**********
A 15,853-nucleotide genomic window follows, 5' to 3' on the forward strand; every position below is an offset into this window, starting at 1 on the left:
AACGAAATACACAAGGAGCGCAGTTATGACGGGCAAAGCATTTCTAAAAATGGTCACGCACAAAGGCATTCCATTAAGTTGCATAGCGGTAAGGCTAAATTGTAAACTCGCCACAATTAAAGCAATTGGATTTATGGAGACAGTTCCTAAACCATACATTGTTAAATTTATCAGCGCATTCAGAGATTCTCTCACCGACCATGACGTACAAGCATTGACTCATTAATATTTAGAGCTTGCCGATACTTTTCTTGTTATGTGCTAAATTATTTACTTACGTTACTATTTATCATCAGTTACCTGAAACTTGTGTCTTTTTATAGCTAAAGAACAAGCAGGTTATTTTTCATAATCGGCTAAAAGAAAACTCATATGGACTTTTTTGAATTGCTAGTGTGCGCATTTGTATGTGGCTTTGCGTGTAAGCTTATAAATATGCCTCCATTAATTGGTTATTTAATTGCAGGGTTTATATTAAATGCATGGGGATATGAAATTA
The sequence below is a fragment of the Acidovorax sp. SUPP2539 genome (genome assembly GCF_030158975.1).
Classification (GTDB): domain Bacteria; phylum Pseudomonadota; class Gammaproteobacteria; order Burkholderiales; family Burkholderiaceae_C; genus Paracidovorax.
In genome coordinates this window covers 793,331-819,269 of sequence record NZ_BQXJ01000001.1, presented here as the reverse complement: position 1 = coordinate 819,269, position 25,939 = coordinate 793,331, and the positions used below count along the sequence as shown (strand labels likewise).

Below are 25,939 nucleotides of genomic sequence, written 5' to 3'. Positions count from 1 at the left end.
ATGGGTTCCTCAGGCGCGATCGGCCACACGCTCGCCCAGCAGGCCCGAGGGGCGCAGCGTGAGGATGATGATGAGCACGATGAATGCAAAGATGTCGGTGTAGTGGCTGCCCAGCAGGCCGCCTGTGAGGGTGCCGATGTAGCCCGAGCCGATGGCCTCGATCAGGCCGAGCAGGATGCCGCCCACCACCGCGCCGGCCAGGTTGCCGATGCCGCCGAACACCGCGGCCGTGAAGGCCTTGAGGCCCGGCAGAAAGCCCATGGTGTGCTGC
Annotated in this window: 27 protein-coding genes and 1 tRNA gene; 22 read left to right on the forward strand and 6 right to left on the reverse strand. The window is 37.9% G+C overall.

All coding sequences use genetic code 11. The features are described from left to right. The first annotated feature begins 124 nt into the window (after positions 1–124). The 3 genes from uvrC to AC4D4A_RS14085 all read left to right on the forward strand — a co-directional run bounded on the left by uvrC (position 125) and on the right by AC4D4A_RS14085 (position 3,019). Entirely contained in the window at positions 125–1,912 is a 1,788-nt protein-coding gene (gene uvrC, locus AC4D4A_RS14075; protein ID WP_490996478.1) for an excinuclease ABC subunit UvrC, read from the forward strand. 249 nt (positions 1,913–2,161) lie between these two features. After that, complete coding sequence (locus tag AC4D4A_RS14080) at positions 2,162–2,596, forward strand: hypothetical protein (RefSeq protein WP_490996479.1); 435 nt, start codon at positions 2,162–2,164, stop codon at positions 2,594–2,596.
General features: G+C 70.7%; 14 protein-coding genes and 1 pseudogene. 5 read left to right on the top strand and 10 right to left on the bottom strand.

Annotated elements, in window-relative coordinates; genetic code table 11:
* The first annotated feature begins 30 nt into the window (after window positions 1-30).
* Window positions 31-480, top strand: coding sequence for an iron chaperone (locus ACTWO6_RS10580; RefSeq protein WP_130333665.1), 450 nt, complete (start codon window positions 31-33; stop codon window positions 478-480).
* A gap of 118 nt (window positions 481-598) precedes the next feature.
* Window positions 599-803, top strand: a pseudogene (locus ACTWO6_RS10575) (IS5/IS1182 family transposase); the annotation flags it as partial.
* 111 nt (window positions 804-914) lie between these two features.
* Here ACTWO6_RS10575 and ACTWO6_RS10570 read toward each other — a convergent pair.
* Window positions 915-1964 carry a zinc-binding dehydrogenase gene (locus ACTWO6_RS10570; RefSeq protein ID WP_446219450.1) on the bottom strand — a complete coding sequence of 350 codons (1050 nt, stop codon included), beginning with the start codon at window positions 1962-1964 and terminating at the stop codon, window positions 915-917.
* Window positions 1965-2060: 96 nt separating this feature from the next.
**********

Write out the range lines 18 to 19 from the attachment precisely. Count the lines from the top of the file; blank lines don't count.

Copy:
* Window positions 915-1964 carry a zinc-binding dehydrogenase gene (locus ACTWO6_RS10570; RefSeq protein ID WP_446219450.1) on the bottom strand — a complete coding sequence of 350 codons (1050 nt, stop codon included), beginning with the start codon at window positions 1962-1964 and terminating at the stop codon, window positions 915-917.
* Window positions 1965-2060: 96 nt separating this feature from the next.